Today and everyday, we’re celebrating women’s history. Celebrating requires honest teaching about the invaluable contributions and countless acts of resistance of women across the world. Women historically and presently have been leaders in movements for justice. Advocating for more accurate reflections of our history in public education and popular culture is vital to ensuring women of all backgrounds have the tools necessary to reach their full potential.
Here are ways you can join us in celebrating women’s history year-round:
Support children’s freedom to learn and inclusion of women’s history in curriculum: The experiences and achievements of women, particularly women of color, are often absent from our history books. Even today, it is a struggle for women to gain the recognition and praise we’ve earned on an individual and societal scale. Texans must stand up for the freedom to learn for all of our children. CDF-Texas encourages you to pay attention to the actions of your state and federal representatives as well as your local and state school boards. We must ensure that curriculum and books covering gender, sexuality, and race are available for students to read, learn from, and discuss with peers. We must pay attention to the actions of our school boards, speak up against attempts at censorship, and vote for school board members who are devoted to providing an accurate education for our children.
Celebrate and support representation in literature: To celebrate Women’s History Month, we highly recommend the children’s books Mae Among the Stars by Roda Ahmed, I Am Jazz! by Jessica Herthel, and I Am Enough by Grace Byers. These titles explore self-love, confidence, and our complex relationships with gender.
Recognize and help break down the policy barriers:
Policy barriers in areas such as healthcare and immigration disproportionately harm women. The number of reported maternal deaths across the country has increased in recent decades. Black women in particular are ignored or sent home when visiting health professionals. Black and Hispanic women have higher rates of severe maternal morbidity than white women, with Black women dying at nearly 3x the rate of white women. Many low-income women do not have access to insurance, Medicaid or private, that covers the comprehensive postpartum care necessary to resolve complications and prevent death. H.B. 133, passed in the Texas Legislature in 2021, expands postpartum Medicaid coverage from 2 months to 6, granting life-saving coverage for mothers with postpartum complications. We call for medical professionals to investigate complaints of pregnancy complications and a true expansion of Medicaid coverage for postpartum mothers in Texas to one year.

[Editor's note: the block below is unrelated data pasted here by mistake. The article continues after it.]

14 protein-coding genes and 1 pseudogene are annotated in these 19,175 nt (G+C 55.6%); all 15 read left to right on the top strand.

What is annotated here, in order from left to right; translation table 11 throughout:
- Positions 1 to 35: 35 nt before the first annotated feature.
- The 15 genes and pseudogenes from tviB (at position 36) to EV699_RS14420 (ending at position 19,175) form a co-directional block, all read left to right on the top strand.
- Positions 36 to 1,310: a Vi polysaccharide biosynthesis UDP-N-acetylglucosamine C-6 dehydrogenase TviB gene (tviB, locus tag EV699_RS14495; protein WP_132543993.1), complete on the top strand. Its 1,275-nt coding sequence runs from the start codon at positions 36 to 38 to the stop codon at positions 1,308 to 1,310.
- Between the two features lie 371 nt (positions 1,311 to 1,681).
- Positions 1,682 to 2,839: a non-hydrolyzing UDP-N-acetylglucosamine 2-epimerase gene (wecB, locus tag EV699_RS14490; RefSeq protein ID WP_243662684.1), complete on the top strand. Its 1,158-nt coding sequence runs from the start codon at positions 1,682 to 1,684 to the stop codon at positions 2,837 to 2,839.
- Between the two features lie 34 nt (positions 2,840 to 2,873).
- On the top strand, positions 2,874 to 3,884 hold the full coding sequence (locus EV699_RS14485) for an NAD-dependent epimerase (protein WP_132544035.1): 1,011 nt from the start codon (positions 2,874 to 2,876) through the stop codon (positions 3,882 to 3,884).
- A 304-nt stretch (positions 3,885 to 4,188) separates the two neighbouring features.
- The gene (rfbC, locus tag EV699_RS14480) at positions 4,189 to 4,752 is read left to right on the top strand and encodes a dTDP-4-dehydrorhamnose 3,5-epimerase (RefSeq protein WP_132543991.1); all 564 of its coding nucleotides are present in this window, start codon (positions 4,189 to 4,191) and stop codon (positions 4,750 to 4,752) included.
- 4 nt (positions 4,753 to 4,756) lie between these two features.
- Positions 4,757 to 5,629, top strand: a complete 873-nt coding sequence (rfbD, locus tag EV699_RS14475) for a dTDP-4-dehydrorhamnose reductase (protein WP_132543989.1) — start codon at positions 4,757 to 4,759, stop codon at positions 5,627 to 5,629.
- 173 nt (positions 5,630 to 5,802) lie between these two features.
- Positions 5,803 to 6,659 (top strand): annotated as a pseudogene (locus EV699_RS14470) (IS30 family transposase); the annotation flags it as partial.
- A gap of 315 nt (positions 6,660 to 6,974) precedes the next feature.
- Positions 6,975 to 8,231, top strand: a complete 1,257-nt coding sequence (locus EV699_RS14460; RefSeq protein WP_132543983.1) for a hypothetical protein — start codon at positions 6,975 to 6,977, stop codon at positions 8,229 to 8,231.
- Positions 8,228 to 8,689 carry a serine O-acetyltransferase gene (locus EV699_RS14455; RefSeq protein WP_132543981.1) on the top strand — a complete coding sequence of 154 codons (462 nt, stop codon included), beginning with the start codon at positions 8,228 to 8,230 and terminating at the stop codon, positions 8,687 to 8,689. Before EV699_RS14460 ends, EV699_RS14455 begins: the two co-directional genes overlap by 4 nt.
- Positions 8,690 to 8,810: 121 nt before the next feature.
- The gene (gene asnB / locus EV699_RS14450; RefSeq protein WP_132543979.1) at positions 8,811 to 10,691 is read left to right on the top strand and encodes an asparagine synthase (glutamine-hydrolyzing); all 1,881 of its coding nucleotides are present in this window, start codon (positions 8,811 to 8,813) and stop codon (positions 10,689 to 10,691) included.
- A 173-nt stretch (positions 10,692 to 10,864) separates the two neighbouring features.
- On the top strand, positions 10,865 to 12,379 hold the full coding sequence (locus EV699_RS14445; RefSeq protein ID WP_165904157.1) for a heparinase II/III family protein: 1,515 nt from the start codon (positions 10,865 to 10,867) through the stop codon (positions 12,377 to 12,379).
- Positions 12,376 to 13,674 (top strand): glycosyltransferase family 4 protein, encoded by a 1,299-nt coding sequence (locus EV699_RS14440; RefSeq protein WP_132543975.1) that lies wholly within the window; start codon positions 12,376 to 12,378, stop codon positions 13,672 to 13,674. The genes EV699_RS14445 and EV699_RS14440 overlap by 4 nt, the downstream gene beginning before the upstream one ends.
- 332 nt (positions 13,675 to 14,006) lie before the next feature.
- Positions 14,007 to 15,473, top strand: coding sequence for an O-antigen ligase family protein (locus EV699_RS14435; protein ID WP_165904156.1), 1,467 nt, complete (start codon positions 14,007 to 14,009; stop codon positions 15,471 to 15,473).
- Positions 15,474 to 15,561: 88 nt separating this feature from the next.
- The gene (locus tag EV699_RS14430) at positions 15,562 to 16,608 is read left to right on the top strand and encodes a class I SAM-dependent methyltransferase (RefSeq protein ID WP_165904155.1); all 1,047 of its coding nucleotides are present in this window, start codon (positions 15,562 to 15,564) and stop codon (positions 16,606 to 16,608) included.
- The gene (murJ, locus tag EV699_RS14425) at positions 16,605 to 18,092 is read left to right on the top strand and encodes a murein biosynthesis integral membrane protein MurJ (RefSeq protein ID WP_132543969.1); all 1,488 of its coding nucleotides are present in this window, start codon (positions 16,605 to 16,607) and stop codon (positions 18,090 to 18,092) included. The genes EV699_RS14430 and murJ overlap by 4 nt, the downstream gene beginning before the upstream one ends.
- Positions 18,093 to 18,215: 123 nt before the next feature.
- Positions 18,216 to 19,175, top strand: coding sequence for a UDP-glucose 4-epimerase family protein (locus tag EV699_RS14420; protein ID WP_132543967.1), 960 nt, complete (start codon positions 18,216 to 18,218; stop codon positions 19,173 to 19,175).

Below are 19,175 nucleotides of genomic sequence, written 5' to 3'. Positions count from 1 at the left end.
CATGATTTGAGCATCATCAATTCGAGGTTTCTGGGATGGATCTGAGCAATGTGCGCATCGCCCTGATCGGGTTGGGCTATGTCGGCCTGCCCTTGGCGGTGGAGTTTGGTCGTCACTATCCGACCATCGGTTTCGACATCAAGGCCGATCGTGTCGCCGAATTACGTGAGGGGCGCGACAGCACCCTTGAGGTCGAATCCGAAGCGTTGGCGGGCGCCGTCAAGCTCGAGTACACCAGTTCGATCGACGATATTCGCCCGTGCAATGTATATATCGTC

Inhumane immigration enforcement policies undermine the ability of women and families to thrive. “Migrant Protection Protocols”, also known as the “Remain in Mexico” policy, began under the Trump administration and forces asylum seekers to wait in Mexico while they pursue asylum in the U.S. President Biden has revived and expanded this policy to include asylum seekers from Haiti. Those seeking asylum could be separated from their families and have to endure the daily threat of violent crime. Women and girls historically face additional dangers of gender violence and harassment in immigrating to the U.S., but especially when forced to wait across the border, as discovered by the Human Rights Watch and Human Rights First. Transgender women and girls must decide between living as their authentic selves, which could be fatal or leave them homeless in this limbo period, or hiding their true identity for fear of violent retaliation. SCOTUS will consider whether the Biden administration can end MPP as soon as this summer. We call for the Biden administration and SCOTUS to act in the best interests of all migrants to end the MPP program and put an end to a long history of U.S. government-perpetuated gender violence against all women immigrants.
Celebrate women in your day-to-day life: There are many ways to be a good ally. When a woman is overlooked, interrupted, not given proper credit – speak up. Young women of color have been and continue to be leaders in civic and political engagement, and yet are more likely than white women to be spoken over and have credit for their ideas stolen. Trans girls continue to face legislative attacks on their ability to play sports, receive medical care, and exist as their authentic selves. Be a good ally by ensuring women get credit for their ideas and work, and by standing up for women of all backgrounds.
Thank you for supporting CDF-Texas and committing to celebrating women’s history and defending women’s rights year-round.
Organizations to support that work to bring gender equality and justice:
Transgender Education Network of Texas (TENT)